In Alzheimer’s disease, an inability to identify odors is one of the earliest symptoms. There is degeneration in the olfactory bulbs and in the parts of the brain that connect to these bulbs very early in the progression of Alzheimer’s. Diminished sense of smell is like a canary in the coal mine—a signal for neuropathology in other parts of the brain and for neurodegenerative disease.
We have also studied olfactory neurons as a way of better understanding what’s happening in the brains of people with depression, bipolar depression, or schizophrenia. The olfactory neurons are the only part of the brain that you can get at noninvasively, so you can actually do a nasal brushing or a little tiny biopsy to collect some of these cells, study them, and get a snapshot of what’s going on in a nerve cell, in real time, in a living person. So this is a very powerful way of understanding the early stages of some of these disorders, in which neurological effects may show up in the olfactory system first.
Because many viruses and bacteria, including the SARS-CoV-2 virus, get into your olfactory system through your nose, that’s the first place that these pathogens have an ability to cause problems. What’s been interesting with COVID-19 is that SARS-CoV-2 doesn’t directly kill the olfactory neurons. It accesses supporting cells, called sustentacular cells, that help to control the environment that the olfactory neurons exist in—the virus actually takes those cells out. Once those cells are killed, the integrity of the olfactory epithelium is damaged, and the primary olfactory neurons can’t function. Therefore, what we see with COVID-19 is a very sudden drop-off in the ability to smell that occurs quite early in the progression of the disease.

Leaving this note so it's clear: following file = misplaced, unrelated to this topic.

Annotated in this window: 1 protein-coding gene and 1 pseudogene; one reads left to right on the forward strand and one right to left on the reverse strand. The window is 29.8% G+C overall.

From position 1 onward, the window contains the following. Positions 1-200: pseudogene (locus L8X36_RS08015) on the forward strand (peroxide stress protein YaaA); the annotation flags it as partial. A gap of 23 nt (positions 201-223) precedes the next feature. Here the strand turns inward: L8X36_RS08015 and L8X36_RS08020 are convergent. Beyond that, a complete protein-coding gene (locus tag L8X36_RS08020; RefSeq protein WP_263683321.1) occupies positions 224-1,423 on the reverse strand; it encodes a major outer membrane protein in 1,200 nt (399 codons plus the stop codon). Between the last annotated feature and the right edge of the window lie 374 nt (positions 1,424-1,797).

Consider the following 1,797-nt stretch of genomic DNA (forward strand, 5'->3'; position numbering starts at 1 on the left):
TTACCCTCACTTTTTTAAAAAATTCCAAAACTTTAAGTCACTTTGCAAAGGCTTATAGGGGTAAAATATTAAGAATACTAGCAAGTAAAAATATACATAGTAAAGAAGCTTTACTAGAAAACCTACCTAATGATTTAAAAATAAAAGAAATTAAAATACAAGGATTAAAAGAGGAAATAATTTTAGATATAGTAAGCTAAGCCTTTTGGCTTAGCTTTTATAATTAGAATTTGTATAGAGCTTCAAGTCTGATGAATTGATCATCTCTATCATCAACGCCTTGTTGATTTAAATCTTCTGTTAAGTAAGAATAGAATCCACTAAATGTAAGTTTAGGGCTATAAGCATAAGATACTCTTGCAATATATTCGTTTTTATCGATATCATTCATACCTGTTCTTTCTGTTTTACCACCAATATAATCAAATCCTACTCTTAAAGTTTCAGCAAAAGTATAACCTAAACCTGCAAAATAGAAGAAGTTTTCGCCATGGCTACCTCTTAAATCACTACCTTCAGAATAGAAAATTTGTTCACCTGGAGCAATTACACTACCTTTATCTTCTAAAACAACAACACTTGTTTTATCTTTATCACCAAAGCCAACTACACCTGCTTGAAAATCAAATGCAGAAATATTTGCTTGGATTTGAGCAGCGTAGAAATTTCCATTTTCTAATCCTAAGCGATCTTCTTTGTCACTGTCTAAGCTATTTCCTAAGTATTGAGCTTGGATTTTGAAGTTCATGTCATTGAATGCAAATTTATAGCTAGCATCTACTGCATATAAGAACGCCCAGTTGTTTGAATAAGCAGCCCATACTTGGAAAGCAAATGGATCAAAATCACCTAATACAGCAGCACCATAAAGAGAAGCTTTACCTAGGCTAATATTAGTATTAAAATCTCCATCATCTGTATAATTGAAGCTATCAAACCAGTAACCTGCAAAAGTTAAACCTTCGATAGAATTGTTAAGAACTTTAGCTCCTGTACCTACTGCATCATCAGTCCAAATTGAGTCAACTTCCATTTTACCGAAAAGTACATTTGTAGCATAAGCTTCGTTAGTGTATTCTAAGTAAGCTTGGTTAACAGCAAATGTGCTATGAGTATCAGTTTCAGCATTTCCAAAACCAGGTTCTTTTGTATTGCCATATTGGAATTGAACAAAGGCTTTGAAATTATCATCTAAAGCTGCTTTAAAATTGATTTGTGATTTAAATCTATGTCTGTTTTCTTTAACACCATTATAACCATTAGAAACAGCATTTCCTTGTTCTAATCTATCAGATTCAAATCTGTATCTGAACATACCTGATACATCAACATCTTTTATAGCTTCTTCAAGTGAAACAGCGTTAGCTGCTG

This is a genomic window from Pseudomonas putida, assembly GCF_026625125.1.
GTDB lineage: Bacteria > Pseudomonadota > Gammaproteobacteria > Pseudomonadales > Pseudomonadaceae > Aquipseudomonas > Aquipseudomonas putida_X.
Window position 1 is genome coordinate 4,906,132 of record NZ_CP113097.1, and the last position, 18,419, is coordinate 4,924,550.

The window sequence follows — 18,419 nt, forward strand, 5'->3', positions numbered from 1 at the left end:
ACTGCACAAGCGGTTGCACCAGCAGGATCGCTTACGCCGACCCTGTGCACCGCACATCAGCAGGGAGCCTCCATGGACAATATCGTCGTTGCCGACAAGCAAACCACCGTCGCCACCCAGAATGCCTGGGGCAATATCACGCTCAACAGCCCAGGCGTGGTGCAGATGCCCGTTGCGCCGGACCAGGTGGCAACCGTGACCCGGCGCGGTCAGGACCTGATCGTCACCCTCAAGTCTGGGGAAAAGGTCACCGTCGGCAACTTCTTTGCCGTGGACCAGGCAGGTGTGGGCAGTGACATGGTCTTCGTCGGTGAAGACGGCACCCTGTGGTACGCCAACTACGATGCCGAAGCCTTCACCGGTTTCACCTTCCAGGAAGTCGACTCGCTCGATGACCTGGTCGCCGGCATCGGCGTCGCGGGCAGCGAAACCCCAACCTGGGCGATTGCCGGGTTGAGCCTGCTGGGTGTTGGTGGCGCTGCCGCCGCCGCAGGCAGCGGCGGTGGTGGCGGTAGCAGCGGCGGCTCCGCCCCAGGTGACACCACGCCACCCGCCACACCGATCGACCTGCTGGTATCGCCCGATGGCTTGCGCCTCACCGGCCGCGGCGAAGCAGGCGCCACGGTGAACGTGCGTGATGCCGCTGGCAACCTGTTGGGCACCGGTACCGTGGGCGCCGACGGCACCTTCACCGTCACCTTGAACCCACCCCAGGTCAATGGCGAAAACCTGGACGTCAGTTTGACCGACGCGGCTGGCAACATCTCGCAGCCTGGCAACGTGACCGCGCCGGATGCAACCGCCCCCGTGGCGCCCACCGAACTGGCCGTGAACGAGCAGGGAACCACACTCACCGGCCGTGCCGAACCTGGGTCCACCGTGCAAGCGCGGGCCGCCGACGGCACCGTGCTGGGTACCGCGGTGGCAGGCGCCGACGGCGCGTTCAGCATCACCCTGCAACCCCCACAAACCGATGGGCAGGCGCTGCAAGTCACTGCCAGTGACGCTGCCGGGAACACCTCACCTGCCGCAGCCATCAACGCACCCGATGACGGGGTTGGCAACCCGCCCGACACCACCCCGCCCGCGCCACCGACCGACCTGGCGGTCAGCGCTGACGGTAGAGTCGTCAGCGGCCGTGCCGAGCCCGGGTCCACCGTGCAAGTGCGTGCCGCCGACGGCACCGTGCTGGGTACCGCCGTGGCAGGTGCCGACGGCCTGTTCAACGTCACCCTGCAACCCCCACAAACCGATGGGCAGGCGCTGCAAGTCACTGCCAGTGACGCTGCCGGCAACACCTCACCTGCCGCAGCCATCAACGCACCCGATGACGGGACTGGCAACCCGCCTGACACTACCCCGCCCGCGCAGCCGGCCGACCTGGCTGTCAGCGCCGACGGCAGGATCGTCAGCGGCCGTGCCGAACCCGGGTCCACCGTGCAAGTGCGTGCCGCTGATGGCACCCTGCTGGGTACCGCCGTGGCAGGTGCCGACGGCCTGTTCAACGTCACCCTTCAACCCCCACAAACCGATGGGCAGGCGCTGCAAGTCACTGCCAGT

Speaking of COVID-19, Monell has developed a rapid smell test called SCENTinel. How will this unique screening tool fit into the pandemic response, and when will it be available?
We realized quickly that there was a need for a very reliable and easy-to-implement tool for assessing smell function. What we learned through our work as part of the Global Consortium for Chemosensory Research (GCCR) is that people don’t necessarily notice a change in their sense of smell, but it can be detected through testing. If you just ask people if they lost their sense of smell when they had COVID-19, the reported incidence is about 40%. If you test them, you realize that the actual incidence is closer to 70% or more. Many people already have a reduced sense of smell if they’ve had sinus infections or if they’re over 65, so they are less likely to notice a change due to COVID-19. Younger adults tend to be more aware of this symptom. Indeed, as more young people became infected by SARS-CoV-2, they reported that they went from having a normal sense of smell to having no sense of smell, and the GCCR was formed to address this.
There were other smell tests out there, but they were very lengthy, their scratch-and-sniff format caused unwanted variability, and they did not measure intensity of odors. We developed the SCENTinel test as a rapid screening tool that can assess a patient’s abilities to detect an odor, identify it, and measure its intensity—three key components.